Tuesday, January 25, 2011

Papertown writer

For some reason, I didn't read John Green's Paper Towns for a long time, despite really enjoying his two previous novels. Somehow I got it into my head to try it now, and I'm glad I did. I can't remember the last time I found a story so enjoyable and moving. Quentin, the main character, is an immensely-likeable high school senior, and his quest to locate his neighbor Margo is a hybrid of detective story and soul searching.

The book is quick-moving and absorbing. I saved it for an epic trip to the laundromat, and for a Friday-night ride on the Boltbus. Caught up in the epic road trip near-finale, I almost believed my slowcrawling southbound bus was an overcrowded minivan speeding from Florida to upstate New York.

I talked to J.-- recently about how satisfying young adult fiction can be because of how easy it is to get swept up in the plot. But in this case, it's not only the plot that's moving but also the characters. It's refreshing to find a group of individuals that are are so easy to relate to, at least for me. (Donna Leon's Brunetti and Sheila Heti's Ticknor, two recent acquaintances, are great in their own way but not too much like me. Neither are the schoolgirls in Joshua Gaylord's Hummingbirds, though I am very familiar with their setting.) They think about literature, listen to the Mountain Goats, and make terrible jokes to one another. Quentin's narrative voice is thoughtful and funny and worried in an all-too-easy-to-sympathize-with way. What's not to ilke?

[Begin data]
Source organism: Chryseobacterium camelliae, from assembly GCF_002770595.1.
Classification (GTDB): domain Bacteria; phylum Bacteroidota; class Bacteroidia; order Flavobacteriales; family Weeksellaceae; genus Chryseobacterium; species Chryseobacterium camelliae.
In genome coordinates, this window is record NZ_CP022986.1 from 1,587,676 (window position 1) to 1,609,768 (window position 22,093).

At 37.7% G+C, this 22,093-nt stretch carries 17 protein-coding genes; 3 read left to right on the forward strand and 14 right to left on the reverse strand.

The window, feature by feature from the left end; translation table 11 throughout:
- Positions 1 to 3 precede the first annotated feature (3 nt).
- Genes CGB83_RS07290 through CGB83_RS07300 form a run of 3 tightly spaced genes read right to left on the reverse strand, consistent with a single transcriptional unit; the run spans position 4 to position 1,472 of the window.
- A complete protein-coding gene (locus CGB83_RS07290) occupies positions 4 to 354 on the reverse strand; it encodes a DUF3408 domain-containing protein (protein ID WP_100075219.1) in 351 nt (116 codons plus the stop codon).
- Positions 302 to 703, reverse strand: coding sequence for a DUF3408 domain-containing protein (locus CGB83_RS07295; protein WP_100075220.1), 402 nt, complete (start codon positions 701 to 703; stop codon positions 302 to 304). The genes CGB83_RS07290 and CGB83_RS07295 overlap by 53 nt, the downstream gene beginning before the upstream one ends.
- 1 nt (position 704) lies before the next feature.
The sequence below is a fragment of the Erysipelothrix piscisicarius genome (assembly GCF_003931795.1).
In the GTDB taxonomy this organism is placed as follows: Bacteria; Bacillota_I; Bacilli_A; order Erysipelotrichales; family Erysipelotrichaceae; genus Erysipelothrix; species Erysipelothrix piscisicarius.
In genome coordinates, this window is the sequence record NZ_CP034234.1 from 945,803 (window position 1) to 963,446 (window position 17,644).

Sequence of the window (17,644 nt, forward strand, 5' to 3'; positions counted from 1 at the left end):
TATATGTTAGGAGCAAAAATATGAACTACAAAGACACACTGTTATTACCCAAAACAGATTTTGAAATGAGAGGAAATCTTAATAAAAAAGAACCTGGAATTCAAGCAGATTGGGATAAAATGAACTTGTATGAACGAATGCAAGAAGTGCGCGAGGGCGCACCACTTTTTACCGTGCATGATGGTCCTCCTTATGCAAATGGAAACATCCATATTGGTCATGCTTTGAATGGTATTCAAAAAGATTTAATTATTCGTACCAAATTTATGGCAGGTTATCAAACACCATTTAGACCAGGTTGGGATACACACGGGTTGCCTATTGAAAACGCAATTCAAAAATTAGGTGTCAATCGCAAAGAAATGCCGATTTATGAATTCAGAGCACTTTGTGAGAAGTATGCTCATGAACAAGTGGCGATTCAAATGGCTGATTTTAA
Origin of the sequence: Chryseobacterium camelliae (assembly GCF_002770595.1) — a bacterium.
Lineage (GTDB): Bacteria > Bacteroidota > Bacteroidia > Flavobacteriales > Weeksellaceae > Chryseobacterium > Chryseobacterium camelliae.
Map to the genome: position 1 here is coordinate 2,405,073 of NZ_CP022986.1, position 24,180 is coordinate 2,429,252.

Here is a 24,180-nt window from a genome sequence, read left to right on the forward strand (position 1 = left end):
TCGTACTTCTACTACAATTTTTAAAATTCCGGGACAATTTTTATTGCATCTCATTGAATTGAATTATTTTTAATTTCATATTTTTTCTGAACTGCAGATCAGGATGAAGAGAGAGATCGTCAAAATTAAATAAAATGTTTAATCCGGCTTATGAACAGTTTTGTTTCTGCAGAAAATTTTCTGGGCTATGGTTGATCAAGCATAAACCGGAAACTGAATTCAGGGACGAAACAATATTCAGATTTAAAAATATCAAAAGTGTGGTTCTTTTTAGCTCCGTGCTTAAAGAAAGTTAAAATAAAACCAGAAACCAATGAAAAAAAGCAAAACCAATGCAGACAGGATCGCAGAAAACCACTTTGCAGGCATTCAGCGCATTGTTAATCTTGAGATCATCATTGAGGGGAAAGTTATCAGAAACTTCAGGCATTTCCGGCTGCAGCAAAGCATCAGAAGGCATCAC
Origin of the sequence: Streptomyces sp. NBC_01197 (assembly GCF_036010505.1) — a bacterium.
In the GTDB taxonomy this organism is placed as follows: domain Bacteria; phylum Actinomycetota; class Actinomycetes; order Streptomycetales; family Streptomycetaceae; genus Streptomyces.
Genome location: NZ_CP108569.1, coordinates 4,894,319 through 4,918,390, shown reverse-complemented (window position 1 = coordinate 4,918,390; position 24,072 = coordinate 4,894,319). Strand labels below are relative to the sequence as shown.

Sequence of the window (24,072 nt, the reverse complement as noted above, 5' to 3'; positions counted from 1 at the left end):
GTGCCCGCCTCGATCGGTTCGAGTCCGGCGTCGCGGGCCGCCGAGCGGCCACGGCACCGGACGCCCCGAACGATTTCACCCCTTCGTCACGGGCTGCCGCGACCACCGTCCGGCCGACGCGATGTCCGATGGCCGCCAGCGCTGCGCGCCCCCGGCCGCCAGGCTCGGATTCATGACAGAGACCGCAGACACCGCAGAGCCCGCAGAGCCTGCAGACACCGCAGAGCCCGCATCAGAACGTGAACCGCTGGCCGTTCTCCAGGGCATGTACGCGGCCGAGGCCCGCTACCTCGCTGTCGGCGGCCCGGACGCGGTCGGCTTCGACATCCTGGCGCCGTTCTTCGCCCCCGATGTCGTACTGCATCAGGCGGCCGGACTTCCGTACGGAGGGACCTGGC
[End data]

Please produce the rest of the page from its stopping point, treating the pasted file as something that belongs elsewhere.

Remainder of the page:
In short, I'd recommend Paper Towns to anyone who wants a quick, fun, yet genuinely emotionally affecting read. Now, onto Infinite Jest...

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